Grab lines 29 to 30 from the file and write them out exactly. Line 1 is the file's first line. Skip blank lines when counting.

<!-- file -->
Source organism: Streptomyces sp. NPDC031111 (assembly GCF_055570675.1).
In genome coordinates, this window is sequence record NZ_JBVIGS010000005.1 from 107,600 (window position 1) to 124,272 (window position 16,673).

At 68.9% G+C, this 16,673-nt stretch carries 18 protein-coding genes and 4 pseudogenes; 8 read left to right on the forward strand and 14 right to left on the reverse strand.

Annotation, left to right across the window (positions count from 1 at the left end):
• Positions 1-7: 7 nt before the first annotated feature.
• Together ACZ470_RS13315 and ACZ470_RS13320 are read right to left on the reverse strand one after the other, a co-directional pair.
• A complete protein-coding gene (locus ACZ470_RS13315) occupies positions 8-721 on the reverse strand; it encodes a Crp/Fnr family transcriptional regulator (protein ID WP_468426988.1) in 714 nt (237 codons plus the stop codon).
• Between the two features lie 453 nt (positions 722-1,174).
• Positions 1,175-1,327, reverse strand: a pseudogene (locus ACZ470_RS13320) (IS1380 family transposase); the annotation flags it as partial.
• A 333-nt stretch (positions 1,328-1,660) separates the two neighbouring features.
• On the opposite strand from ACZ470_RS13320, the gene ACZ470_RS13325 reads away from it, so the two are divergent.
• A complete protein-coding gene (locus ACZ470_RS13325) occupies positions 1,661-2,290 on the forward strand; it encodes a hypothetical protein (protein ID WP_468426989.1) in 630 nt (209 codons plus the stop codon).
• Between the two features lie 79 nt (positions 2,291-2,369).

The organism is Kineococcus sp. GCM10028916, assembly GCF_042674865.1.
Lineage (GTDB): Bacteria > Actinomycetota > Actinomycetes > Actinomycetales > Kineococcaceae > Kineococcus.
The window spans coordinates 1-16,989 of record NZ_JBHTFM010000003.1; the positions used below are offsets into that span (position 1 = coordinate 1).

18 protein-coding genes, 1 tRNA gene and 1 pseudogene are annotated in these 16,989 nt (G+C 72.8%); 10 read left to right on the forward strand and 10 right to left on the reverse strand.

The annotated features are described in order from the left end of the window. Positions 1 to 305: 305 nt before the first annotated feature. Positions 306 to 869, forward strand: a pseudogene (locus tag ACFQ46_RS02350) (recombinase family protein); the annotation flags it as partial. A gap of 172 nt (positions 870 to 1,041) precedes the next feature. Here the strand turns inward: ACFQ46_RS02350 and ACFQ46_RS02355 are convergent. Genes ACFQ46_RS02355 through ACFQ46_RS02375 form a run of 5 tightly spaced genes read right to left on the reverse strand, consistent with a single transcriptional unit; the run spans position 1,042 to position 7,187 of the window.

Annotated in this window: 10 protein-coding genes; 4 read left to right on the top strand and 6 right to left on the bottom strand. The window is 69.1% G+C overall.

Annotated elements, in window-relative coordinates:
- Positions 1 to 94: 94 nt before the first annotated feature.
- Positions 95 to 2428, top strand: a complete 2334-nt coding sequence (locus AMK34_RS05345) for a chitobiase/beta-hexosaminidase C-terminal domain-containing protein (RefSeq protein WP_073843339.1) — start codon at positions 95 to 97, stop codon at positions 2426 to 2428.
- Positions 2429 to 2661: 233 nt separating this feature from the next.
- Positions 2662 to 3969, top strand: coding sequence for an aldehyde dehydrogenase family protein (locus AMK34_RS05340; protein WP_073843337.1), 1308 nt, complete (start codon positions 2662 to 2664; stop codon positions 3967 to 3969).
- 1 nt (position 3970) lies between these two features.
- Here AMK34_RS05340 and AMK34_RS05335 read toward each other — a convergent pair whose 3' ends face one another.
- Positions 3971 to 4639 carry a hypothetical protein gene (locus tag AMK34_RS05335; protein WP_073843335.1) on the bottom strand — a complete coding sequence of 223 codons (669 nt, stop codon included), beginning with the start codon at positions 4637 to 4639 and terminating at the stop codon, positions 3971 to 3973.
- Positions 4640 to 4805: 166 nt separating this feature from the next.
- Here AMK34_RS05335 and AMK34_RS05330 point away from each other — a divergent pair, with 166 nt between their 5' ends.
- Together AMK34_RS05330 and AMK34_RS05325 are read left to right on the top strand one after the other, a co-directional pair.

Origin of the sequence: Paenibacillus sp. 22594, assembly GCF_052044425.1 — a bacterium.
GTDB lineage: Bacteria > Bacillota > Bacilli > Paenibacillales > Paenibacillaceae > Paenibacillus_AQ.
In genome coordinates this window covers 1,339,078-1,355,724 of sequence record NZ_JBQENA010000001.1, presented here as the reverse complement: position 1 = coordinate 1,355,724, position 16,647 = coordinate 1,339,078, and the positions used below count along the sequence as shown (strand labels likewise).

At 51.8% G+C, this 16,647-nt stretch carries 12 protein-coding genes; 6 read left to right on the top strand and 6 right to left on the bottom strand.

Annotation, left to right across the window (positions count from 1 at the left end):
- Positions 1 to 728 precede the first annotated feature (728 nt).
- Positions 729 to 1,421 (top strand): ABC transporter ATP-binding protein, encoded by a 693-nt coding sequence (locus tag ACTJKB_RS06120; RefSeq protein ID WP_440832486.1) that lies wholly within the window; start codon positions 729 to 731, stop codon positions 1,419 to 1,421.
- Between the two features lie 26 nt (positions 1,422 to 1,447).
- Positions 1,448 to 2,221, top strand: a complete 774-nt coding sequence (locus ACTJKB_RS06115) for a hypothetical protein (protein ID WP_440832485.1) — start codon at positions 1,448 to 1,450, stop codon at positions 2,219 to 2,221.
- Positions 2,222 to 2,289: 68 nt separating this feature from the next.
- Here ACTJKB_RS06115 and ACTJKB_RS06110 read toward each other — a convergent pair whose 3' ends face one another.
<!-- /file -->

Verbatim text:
- Here AMK34_RS05335 and AMK34_RS05330 point away from each other — a divergent pair, with 166 nt between their 5' ends.
- Together AMK34_RS05330 and AMK34_RS05325 are read left to right on the top strand one after the other, a co-directional pair.